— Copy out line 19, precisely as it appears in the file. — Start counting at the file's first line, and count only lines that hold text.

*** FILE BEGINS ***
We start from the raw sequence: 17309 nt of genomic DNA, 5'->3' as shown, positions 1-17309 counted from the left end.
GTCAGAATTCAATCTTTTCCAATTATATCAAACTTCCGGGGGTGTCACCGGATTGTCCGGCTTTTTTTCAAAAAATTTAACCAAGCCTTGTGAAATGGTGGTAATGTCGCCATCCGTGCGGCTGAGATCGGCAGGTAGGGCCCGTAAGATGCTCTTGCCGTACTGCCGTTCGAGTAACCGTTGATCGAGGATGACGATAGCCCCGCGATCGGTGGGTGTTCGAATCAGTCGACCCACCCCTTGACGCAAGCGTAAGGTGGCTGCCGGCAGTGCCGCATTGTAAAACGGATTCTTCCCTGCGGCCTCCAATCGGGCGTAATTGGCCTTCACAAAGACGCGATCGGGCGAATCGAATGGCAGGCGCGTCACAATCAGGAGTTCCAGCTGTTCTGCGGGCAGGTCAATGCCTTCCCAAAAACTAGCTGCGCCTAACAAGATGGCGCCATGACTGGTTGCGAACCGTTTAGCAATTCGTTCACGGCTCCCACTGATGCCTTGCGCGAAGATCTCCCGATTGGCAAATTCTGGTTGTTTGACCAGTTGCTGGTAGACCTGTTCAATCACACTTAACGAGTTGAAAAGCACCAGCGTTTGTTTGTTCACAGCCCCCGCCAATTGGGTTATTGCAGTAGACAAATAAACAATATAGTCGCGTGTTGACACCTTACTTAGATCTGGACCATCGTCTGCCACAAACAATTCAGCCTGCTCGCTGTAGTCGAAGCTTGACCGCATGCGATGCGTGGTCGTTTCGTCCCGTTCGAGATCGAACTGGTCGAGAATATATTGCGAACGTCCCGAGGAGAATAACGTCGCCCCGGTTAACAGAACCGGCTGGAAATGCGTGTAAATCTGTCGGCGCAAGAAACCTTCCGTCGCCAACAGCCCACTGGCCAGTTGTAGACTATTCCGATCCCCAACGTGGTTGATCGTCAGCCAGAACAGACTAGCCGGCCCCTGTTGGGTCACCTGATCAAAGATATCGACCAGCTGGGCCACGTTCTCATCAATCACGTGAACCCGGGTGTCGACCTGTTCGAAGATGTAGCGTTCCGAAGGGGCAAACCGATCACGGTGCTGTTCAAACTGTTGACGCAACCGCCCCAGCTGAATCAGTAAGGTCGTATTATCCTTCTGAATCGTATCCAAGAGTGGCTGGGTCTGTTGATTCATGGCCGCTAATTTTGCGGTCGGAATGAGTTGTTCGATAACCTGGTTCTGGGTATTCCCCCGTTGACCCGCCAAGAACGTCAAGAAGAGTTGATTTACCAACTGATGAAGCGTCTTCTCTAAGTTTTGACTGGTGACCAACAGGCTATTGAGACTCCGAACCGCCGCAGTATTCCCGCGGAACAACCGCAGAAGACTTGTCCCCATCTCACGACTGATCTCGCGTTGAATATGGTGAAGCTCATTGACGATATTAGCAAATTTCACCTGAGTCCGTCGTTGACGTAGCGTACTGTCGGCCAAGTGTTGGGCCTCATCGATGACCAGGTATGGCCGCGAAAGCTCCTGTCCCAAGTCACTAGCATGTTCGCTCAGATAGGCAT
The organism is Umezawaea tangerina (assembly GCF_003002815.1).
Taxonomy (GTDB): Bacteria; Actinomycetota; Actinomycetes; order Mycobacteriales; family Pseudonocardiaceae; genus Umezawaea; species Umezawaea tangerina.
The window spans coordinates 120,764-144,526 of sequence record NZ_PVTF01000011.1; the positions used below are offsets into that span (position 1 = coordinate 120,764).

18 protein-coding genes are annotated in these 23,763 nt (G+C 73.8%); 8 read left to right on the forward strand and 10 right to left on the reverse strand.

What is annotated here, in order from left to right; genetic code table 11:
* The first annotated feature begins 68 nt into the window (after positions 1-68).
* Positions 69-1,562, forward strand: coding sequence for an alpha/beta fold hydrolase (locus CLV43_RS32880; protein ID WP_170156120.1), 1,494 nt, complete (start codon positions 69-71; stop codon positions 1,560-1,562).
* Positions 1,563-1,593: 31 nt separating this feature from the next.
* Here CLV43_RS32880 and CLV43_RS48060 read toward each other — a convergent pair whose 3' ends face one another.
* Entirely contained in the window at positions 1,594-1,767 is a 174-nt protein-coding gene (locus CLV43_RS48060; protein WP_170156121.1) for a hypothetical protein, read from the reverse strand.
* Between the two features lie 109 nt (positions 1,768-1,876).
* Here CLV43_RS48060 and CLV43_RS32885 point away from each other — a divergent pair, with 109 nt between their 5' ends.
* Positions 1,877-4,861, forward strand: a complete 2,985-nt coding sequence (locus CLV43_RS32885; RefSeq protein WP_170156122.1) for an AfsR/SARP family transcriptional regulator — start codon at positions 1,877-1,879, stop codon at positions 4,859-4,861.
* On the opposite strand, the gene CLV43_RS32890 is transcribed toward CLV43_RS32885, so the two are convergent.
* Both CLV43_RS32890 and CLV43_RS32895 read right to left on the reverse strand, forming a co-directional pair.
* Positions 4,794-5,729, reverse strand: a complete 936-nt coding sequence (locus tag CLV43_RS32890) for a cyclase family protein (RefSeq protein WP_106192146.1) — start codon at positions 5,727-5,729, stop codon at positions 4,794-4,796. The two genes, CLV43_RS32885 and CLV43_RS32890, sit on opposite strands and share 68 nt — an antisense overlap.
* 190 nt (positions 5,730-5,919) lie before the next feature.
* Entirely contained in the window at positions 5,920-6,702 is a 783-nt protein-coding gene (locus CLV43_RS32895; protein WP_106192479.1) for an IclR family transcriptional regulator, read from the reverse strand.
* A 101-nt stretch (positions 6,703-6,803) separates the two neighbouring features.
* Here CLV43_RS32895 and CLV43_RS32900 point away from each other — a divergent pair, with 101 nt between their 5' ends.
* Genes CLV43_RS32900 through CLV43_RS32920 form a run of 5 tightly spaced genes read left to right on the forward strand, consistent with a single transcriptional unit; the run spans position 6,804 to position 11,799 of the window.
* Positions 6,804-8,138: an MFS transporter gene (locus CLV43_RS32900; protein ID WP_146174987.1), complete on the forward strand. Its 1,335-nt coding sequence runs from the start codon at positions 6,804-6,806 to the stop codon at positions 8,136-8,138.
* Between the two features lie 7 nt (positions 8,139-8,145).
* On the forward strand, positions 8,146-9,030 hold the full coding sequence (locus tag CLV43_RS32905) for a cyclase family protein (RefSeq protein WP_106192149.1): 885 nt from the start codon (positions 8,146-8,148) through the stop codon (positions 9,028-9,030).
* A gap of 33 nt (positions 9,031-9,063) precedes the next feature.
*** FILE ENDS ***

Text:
* 190 nt (positions 5,730-5,919) lie before the next feature.